Confessions by former members help uncover FETÖ network

DAILY SABAH WITH AA
ISTANBUL
Published 26.09.2019 00:10

Prosecutors in Istanbul say the number of those who collaborated with authorities to disclose secret members of the Gülenist Terror Group (FETÖ) has risen to 617 since November 2017.

These former members of the group were implicated in an investigation started that month into FETÖ's secret network in the army. In exchange for more lenient sentences, former members provided valuable confessions to authorities investigating the communication between infiltrators and their civilian handlers.

The investigation, similar to several probes in other cities, focuses on phone contacts between infiltrators and their handlers commonly known as "imams." FETÖ is accused of carrying out the July 15, 2016 coup attempt that killed 251 people and injured nearly 2,200 others. Through its military infiltrators, it tried to topple the government but ultimately failed due to strong public resistance. Since the coup was quelled, the terrorist group faces a barrage of investigations and trials while authorities detained thousands of people linked to the group, from generals to lieutenants as well as civilian members who instructed them.Public payphones and prepaid phones are a common method of keeping low profiles for FETÖ handlers and military infiltrators, according to authorities. An "imam" usually calls one or more infiltrator answering to him through payphones and issues a brief message, often a meeting date and location. Authorities discovered the location of payphones thanks to confessions of former FETÖ members and revealed a nationwide web of military infiltrators. In Istanbul investigations, 4,447 suspects were identified and among them, 2,775 suspects who were not implicated in any FETÖ or coup attempt cases previously. As many as 2,422 among 4,447 were detained and 1,501 among them have been remanded in custody so far.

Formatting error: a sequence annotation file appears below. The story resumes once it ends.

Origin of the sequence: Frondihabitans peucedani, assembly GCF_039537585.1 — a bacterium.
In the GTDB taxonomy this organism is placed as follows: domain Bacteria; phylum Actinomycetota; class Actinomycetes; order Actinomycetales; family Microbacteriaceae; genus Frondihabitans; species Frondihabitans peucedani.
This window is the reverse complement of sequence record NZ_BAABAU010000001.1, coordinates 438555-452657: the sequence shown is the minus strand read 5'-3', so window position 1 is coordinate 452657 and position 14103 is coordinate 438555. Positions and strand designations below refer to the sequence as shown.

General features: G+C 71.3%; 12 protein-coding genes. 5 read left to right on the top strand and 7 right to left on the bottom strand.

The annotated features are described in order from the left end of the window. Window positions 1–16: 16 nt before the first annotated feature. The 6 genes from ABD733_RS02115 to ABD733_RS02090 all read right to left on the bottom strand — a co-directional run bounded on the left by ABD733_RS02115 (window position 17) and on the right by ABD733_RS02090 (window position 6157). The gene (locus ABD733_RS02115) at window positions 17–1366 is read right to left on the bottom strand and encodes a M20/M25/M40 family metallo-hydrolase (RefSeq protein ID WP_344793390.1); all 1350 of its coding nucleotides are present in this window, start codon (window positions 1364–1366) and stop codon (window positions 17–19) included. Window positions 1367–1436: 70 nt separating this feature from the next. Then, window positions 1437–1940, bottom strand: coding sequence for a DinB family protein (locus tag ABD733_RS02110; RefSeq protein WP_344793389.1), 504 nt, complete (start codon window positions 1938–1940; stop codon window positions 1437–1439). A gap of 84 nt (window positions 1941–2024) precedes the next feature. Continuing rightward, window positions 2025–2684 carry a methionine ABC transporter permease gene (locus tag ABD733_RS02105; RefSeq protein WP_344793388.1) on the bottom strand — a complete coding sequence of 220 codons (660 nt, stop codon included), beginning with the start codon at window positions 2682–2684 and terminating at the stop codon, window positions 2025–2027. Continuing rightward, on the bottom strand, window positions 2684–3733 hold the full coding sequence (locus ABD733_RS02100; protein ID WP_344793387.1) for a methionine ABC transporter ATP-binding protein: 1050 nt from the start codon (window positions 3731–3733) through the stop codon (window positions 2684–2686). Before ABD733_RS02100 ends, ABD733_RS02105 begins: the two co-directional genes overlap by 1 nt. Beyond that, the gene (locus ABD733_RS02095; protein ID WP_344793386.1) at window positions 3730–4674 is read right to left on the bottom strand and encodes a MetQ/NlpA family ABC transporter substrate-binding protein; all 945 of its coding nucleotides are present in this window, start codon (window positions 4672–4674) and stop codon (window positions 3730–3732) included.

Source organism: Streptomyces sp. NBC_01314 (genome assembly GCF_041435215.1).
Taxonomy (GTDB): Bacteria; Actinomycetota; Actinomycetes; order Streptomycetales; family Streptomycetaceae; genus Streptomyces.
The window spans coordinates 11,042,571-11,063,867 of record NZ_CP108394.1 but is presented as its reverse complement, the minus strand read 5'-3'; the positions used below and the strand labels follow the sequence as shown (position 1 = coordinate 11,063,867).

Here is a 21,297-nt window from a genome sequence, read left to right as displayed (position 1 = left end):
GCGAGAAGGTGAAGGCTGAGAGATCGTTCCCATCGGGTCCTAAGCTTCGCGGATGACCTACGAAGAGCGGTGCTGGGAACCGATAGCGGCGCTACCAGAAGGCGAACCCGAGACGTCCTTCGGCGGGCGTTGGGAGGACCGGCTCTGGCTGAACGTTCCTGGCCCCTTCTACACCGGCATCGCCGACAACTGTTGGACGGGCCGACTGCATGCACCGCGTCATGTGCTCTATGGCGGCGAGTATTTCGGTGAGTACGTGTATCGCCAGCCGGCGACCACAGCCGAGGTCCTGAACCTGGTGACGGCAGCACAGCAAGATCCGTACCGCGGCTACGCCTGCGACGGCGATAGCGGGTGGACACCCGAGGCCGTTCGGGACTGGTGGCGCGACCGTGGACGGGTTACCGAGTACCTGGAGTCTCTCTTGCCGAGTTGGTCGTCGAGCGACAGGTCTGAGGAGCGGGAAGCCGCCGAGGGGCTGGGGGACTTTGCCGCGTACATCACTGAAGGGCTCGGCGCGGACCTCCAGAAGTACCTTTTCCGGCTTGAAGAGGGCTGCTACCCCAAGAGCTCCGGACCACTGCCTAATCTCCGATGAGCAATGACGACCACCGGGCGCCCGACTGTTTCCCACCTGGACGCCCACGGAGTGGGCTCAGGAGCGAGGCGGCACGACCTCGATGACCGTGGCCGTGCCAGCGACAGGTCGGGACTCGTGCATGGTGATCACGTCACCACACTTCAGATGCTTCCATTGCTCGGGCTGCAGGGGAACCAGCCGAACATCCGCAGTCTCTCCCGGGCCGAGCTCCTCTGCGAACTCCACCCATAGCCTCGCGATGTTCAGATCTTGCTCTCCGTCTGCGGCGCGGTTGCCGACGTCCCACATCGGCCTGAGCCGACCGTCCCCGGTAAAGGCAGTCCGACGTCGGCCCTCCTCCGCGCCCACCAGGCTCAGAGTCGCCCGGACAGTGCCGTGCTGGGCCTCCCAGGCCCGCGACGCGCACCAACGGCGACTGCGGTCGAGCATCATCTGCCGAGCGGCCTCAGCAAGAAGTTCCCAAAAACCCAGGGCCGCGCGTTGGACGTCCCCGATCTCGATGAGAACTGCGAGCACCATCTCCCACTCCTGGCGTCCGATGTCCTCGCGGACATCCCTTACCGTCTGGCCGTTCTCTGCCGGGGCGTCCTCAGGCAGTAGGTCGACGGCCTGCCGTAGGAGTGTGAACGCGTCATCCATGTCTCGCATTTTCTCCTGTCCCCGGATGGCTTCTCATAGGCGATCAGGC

The Chief Prosecutor's Office in Istanbul says the "secret network" is prioritized by FETÖ in its activities and they long sought to maintain their secrecy.

"It is believed that deciphering this secret network will lead to a decline in morale of the group's members and will lead more members to sever ties with the group. Thus, more people will come forward to confess and invoke remorse law," the prosecutors say as seen in an official document sent to court. A remorse law for terror suspects allow the detainees to get away with lower prison terms if the information they supply to authorities is helpful for investigations.

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